UOG biology student discovers new algae species in Micronesia


This potentially new diatom species discovered by University of Guam student Britney Sison will be named Nitzschia biseriata in reference to the double rows of pores on its body. The species will be officially considered new once a paper about the diatom has been peer-reviewed and approved for publication. Photo courtesy of Guam NSF EPSCoR and Christopher Lobban

Britney Sison, an undergraduate biology and chemistry student at the University of Guam, has discovered five potentially undocumented diatoms in mud samples from the Micronesian Islands of Palau, Yap, Pohnpei, and the Marshall Islands.


Her discoveries are in addition to two potentially new diatom species found earlier this year by UOG student Gabriella Prelosky.

Britney Sison

Diatoms are single-celled algae found in oceans, lakes, and rivers. They are primary producers in the food chain as photosynthetic organisms, according to UOG Professor Emeritus of Biology Christopher Lobban, who mentors Sison and Prelosky and runs the Microscopy Teaching & Research Laboratory on the UOG campus.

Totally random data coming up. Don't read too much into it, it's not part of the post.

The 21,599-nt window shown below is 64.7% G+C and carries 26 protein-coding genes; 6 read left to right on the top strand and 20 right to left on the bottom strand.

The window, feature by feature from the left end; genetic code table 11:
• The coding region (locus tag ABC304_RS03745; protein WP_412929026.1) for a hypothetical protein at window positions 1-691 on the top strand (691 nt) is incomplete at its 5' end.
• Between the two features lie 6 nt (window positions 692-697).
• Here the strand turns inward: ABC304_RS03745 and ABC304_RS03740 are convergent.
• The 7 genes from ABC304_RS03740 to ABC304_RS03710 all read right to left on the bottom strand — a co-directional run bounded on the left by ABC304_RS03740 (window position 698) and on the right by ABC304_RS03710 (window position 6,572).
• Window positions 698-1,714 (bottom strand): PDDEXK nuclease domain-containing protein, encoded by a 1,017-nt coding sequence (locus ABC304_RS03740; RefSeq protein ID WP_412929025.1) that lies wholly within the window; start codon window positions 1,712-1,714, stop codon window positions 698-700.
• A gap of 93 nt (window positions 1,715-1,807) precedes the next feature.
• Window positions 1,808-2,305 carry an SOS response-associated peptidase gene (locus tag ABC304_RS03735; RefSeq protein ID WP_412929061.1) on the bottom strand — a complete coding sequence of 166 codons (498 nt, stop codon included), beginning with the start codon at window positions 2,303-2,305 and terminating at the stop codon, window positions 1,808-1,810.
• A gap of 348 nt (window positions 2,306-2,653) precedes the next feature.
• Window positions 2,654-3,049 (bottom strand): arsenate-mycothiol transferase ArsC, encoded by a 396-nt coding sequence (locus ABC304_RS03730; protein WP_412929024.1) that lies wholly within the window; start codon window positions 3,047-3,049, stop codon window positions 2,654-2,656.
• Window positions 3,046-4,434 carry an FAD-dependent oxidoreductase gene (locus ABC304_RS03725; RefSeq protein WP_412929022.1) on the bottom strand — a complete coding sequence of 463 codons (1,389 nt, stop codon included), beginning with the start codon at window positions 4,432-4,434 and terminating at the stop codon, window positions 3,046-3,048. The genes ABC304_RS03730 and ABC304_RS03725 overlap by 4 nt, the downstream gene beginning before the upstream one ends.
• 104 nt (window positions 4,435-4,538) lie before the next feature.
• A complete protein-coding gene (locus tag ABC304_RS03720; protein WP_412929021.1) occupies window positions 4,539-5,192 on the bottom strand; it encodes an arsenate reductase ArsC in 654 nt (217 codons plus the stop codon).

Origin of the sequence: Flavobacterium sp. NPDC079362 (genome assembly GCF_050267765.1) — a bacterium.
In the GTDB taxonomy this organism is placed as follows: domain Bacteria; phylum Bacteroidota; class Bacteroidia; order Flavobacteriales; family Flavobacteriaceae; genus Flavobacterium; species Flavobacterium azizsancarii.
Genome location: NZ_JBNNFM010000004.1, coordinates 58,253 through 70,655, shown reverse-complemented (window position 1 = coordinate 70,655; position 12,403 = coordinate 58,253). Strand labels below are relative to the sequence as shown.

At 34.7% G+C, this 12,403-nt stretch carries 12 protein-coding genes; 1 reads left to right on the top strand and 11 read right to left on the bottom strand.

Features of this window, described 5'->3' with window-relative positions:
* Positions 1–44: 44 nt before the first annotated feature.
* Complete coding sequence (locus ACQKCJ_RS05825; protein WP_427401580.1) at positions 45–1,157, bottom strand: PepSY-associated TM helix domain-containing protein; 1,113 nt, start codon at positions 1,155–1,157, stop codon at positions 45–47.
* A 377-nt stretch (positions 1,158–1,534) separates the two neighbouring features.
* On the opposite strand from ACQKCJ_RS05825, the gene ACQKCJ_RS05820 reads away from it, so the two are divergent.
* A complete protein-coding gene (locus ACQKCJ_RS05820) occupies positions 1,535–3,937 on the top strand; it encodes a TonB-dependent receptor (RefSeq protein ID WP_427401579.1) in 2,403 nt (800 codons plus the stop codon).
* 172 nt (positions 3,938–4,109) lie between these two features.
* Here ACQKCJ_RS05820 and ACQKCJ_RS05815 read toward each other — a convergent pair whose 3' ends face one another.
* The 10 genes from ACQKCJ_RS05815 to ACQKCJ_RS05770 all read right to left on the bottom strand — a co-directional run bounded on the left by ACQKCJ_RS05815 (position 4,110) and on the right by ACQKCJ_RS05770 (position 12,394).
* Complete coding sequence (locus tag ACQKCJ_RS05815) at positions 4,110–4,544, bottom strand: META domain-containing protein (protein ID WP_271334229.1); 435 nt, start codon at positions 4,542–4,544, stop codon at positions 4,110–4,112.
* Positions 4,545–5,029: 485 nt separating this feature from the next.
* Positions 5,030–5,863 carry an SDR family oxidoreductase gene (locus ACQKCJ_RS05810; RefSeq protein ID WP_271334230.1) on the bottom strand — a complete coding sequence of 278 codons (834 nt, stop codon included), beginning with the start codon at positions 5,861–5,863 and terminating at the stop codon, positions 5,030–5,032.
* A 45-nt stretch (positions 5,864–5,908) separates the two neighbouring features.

Sison’s discovery happened during her research fellowship under the NSF INCLUDES: SEAS Islands Alliance program, a $10 million initiative funded by the National Science Foundation to broaden participation in STEM fields of students in U.S. territories and affiliated islands.

She presented on her findings at the 26th International Diatom Symposium, which brought together hundreds of diatom researchers from around the world for the virtual event from Aug. 23 to 25 out of Yamagata, Japan. Her presentation, titled “New species of conopeate Nitzschia in the Pacific Islands,” won third place in the student poster competit